El Salvador’s economic landscape offers great opportunities for foreign business. As a small country with a small set of staple revenue generators, potential for development lies in almost every sector.
El Salvador’s new President, Nayib Bukele, was dubbed the ‘candidate of change’ for the country, and his intention is to achieve exactly that in the country’s commercial environment.
Businesses looking to take advantage of increasingly attractive business conditions must however understand their rights in terms of intellectual property protections, and how to activate them.
Why do business in El Salvador?
As the smallest country by population in Central America, El Salvador is looking to diversify its economy and reliance on traditional sectors, such as agriculture, manufacturing and mining, and commerce. Additionally, remittances from Salvadoran workers in the United States makes up a large percentage of the country’s GDP. In 2018, remittances totalled US$5.4 billion (21.3% of GDP).
In recent years the government has worked to improve El Salvador’s ease of doing business – and subsequently, foreign investment levels – by introducing a number of regulation reforms in areas of taxing, importing and exporting, accessing permits, and property.
Doing business in El Salvador means having the opportunity to stake your claim in almost any market with few competition barriers. The country, with its small clutch of economic strengths and government appetite for development, offers potential in many diverse sectors for foreign businesses to make their mark.
It pays to note, before diving in, how to get the right protection for your business’ intellectual property, so that your work remains a profitable venture in the country.
IP registration process
For the process of registering the distinctive signs of your company, the dedicated government authority is the National Registry Center, or Centro Nacional de Registros, through its Intellectual Property Registry area. In the following section we offer a summary of how to undertake the process for the registration of your company’s distinctive signs:
1. Conduct research
Although this first step in the process is not mandatory, it is recommended to perform a previous search of your distinctive sign, in order that there are no other signs registered or in process and that they have similarity with your distinctive sign. An existing design too close to that of your own would prevent the registration of IP protection for your brand
2. Presentation of application
Once the search for your distinctive sign has been carried out, the next step is the presentation of the application before the Intellectual Property Registry. This application must contain the design and description of the products and services that it protects or identifies.
It is important in this step that you have well-defined products and services of your distinctive sign. Once the application is submitted and it is accepted by the Registry, you will not be able to modify it during the process, in the sense that you would like to expand the product range or services that are identified with it as it stands.
If your application for registration of a distinctive sign is accepted by the Registry of Intellectual Property, you will be given what is known as a set of “posters.” These must be published before the National Printing Office of El Salvador (known in Spanish as Imprenta Nacional de El Salvador) and any other newspaper of greater circulation of El Salvador. This publication presents your design to the public, in the event that a business with a similar design may make a formal objection.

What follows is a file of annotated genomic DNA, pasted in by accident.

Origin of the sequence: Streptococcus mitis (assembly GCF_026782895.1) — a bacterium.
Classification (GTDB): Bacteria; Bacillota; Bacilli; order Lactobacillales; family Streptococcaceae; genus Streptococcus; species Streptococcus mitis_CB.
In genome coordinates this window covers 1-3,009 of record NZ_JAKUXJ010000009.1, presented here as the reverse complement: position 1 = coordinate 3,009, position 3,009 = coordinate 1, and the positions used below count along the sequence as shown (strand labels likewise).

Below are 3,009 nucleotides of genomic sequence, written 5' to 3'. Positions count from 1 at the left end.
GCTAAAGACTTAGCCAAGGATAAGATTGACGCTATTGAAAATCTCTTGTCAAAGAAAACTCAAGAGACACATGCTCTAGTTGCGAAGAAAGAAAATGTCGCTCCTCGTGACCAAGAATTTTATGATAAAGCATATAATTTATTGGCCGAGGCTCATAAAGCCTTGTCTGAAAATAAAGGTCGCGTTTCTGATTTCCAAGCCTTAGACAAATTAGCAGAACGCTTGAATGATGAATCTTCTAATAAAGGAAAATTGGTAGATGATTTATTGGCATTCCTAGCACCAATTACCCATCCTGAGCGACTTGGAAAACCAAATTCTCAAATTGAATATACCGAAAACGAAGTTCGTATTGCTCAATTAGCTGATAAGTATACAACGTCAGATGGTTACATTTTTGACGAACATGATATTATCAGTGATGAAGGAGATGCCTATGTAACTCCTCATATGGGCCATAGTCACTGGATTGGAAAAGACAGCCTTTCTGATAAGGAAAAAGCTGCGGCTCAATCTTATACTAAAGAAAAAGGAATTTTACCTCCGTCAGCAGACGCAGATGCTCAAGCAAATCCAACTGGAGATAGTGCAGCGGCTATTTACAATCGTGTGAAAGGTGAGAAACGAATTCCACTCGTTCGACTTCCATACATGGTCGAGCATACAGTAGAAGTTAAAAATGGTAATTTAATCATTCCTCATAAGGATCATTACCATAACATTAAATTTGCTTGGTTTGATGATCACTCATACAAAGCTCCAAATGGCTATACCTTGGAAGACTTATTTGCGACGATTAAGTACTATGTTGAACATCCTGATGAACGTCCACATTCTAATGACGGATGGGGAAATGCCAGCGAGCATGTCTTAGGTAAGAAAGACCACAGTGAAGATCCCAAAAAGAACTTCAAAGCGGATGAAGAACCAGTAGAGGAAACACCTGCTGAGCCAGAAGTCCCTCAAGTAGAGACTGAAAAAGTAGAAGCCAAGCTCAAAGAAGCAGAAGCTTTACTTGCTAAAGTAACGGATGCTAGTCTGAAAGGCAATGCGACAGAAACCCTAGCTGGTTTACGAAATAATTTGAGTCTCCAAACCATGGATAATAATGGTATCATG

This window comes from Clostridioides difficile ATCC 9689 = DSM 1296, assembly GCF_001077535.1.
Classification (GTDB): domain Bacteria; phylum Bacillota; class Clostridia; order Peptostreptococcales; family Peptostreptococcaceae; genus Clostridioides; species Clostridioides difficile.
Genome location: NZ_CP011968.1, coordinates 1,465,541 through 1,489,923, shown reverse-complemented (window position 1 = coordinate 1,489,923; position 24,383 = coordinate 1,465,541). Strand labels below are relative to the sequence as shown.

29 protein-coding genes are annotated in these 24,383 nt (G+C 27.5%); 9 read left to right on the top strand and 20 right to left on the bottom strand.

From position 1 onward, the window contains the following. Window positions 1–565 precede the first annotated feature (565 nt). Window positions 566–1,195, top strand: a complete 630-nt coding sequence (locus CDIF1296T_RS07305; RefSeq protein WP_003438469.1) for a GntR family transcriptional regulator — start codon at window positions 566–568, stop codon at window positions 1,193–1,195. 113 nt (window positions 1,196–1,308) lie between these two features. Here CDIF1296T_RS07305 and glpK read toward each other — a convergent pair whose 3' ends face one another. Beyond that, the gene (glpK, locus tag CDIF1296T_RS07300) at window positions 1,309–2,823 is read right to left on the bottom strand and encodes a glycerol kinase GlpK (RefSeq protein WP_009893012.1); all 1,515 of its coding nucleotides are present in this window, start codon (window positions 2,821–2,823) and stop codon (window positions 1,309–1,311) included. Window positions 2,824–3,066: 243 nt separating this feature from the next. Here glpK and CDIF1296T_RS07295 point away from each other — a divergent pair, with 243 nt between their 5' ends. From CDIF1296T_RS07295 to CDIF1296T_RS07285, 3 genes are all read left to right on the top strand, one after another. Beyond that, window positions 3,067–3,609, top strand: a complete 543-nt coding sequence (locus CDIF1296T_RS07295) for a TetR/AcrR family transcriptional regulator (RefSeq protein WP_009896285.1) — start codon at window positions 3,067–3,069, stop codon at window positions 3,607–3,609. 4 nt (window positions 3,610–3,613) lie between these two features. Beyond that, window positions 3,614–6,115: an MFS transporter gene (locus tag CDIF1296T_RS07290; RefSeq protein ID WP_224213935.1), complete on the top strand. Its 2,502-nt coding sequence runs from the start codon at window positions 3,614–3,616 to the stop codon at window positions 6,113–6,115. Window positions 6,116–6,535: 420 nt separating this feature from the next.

For this step, you have a period of 6 months from the delivery of the posters by the Registry of Intellectual Property in which you must make the publications. If you do not do so within that period, your distinctive sign is declared abandoned and closed your process.
4. Presentation of publications
2 months after the publication of the posters in the National Printing Office of El Salvador, you must return to the Intellectual Property Registry, requesting that you register your distinctive sign and present the posters published as proof of this.
5. Application review
Once your application for registration of a distinctive sign is submitted and the posters published, the Registry of Intellectual Property will conduct a second review. This review focuses primarily on any oppositions made by the public for the registration of your sign.
6. Registration of distinctive sign
In the case that there are no oppositions in the second review, the Registry will notify you to proceed with the registration of your distinctive sign. You’ll then have to pay the registration fees, which are USD$100. Once the payment is made you will be given the certificate of your distinctive sign.
Period of validity
The lifespan for the registration for your distinctive sign is 10 years. You can renew it, but you must do so within this 10-year period (i.e. before the expiry date).
You must be very precise with the scope of the services and products that your sign protects or identifies, as once it is registered you will not be able to modify it. For future-proofing purposes, make sure you understand fully the specifications you want to attach to this design for your business into the foreseeable future.
Protect your business’ intellectual property
As mentioned at the beginning, intellectual property in these times is a very valuable asset for companies, since it serves their image and market positioning. Protecting your brand ensures you stay competitive in your chosen market.
At Biz Latin Hub, we have a team of professionals who can provide you with advice and assistance regarding the complexities of registering your Intellectual Property.
If you want to know more about the subject, contact our friendly El Salvador team via [email protected] for personalized support. We are ready to help you get started.